There are several PR dynamics at work in the Athens Banner-Herald article titled QR Technology Helps Women Schedule Mammograms.
First, it's a sterling example of good hospital public relations for the Athens (GA) Regional Health Service. The high-tech spin (about Quick Response codes) draws women (the target audience) into the story about mammogram screenings. Women can quickly and easily book an online mammogram request. And overall, the article educates readers about the workings and benefits of QR codes for a smartphone-equipped audience.
The use of QR codes in hospital and healthcare advertising is still relatively new. Thus the explanation of the 2-D bar codes for the public helps the adoption curve. Sectors of the general public are still getting acquainted with the business of scanning the codes that appear with increasing frequency in advertisements.
If you're planning to use QR codes, consider an educational step or simple line of adjacent text to encourage a scan. The bar codes digitally store a lot of content in a small space, enabling smartphone code readers to connect the user with a website page, maps, phone numbers, email or other QR capability.
Consumers have seen bar codes in supermarkets for years. But now that smartphone ownership—with QR reading ability—is reaching mainstream status, the number of adults using QR codes is on the upswing.
Among the benefits to marketing and advertising is that the use of QR codes typically occurs at the moment when the reader is most interested in the subject matter and likely to act. (Often this activity can be tracked.) In many applications, the objective is to provide an easy means for the reader to act now.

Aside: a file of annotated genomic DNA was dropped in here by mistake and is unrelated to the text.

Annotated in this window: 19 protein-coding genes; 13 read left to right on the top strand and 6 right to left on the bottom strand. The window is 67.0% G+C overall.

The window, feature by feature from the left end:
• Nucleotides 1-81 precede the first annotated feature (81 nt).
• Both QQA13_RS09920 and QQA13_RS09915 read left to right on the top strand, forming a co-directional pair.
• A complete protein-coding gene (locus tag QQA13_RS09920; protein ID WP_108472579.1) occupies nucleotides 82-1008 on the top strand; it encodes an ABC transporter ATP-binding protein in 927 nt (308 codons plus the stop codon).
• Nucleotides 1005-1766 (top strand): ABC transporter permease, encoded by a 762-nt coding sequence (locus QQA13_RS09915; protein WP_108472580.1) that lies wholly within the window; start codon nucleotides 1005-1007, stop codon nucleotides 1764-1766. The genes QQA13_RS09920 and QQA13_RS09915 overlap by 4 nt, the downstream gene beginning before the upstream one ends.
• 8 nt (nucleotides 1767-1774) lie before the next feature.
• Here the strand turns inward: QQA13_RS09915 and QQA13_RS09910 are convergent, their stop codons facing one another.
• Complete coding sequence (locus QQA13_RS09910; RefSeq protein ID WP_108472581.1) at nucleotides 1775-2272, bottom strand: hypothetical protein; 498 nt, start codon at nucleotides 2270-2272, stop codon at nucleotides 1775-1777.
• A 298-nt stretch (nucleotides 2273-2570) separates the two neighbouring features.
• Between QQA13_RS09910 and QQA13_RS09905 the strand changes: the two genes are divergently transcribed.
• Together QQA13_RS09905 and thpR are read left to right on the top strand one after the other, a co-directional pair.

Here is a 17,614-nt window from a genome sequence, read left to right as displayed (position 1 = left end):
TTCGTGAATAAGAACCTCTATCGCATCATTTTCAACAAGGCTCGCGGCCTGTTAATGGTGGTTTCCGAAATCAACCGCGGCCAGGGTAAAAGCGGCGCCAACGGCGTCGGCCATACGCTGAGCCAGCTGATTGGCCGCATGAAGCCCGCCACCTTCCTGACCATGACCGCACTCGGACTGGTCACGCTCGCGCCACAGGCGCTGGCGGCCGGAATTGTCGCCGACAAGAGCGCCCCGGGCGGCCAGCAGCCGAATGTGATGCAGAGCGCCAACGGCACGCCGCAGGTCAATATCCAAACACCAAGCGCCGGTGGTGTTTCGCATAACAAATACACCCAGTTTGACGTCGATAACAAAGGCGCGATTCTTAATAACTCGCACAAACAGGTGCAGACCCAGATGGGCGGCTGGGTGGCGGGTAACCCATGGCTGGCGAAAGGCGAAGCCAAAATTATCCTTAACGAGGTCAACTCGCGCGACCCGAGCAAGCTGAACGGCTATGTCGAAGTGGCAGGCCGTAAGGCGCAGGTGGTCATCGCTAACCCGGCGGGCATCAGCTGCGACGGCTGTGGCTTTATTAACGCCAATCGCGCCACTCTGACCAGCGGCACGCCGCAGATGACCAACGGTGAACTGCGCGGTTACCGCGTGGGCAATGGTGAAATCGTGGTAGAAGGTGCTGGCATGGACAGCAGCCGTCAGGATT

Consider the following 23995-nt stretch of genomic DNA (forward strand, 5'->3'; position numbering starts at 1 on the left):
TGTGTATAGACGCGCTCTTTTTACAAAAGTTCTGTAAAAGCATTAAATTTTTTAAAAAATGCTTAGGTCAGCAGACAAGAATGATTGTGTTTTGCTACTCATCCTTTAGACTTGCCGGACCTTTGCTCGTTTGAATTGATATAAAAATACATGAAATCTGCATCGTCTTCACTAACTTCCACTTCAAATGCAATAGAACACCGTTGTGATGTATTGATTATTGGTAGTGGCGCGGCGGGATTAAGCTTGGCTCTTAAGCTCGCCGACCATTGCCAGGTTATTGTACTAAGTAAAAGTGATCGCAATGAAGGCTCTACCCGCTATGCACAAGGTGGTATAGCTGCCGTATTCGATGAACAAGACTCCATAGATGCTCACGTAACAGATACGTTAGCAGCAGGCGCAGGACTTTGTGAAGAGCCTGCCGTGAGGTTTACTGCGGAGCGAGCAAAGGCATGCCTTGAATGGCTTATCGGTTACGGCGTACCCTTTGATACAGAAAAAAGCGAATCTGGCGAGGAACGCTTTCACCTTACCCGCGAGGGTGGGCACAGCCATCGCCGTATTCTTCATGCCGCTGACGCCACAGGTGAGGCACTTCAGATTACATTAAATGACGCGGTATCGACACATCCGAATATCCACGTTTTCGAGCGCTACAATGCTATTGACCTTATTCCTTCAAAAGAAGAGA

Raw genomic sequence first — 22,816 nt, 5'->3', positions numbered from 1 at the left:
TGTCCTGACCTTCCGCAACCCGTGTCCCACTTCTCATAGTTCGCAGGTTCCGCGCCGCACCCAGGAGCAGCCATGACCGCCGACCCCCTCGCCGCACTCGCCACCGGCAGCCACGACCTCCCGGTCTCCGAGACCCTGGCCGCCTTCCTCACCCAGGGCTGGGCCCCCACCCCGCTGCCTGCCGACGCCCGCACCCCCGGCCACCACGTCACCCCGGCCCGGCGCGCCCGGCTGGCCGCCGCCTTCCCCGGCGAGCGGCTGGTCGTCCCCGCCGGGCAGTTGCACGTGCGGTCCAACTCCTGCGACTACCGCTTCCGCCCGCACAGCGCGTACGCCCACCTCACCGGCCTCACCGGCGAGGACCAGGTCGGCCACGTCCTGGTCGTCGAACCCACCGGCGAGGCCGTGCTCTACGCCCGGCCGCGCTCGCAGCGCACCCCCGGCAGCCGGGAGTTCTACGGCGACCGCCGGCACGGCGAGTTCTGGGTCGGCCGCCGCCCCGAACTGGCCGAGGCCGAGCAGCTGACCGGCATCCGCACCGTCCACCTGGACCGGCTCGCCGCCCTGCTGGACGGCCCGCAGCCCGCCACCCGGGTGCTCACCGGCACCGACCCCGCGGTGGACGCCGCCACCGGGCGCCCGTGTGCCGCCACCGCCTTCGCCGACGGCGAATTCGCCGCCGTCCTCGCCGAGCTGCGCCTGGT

About 14 million US adults used QR codes in June of this year, according to digital business analytics company comScore, Inc. Although this was the first time that comScore measured QR code use, industry observers expect continued growth among America's mobile audience.
The primary user qualifier with QR codes is, of course, ownership of a smartphone. Presently, smartphone ownership tends to be more upscale. But if your target audience doesn't have a smartphone, doesn't have a bar code reader installed and/or has never used a QR code, this tool isn't likely to be helpful.
That said, some QR code user demographics are emerging. The comScore survey data says QR code users are more likely to be male (60.5%), between the ages of 18 to 34 (53.4%) and have a household income in excess of $100,000 (36.1%),
Magazines and newspapers are the preferred vehicle for scanning QR codes (49.4%), followed by product packaging (34.3%). The preferred place to scan was at home (58%) and then retail stores (39.4%).
Above and beyond appearing in the corner of traditional print ads and packaging, here is a wide-ranging roundup of other marketing, advertising and public relations moments where QR codes can be found in the retail sector.
Depending on the business circumstances and marketing objectives, some of these ideas can be useful in healthcare marketing, hospital advertising and medical practice applications. Admittedly, some may be more useful than others, but a wide range of ideas inspires brainstorming and creative adaptation.
In random and sometimes overlapping order, QR codes may be useful on or with:
A related article, 6 Things You Need to Know About QR Codes for Healthcare Marketing & Advertising, is available on our blog as additional reference.
Wherever they are used, QR codes pack a lot of additional marketing and advertising capability and leverage. They can connect, engage and convert a prequalified audience, or provide an easy and immediate action step for the user.
We can help you decode QR codes. Give us a call at (800) 656-0907. We can talk about defining objectives and integrating QR codes in your healthcare, medical or hospital advertising today.
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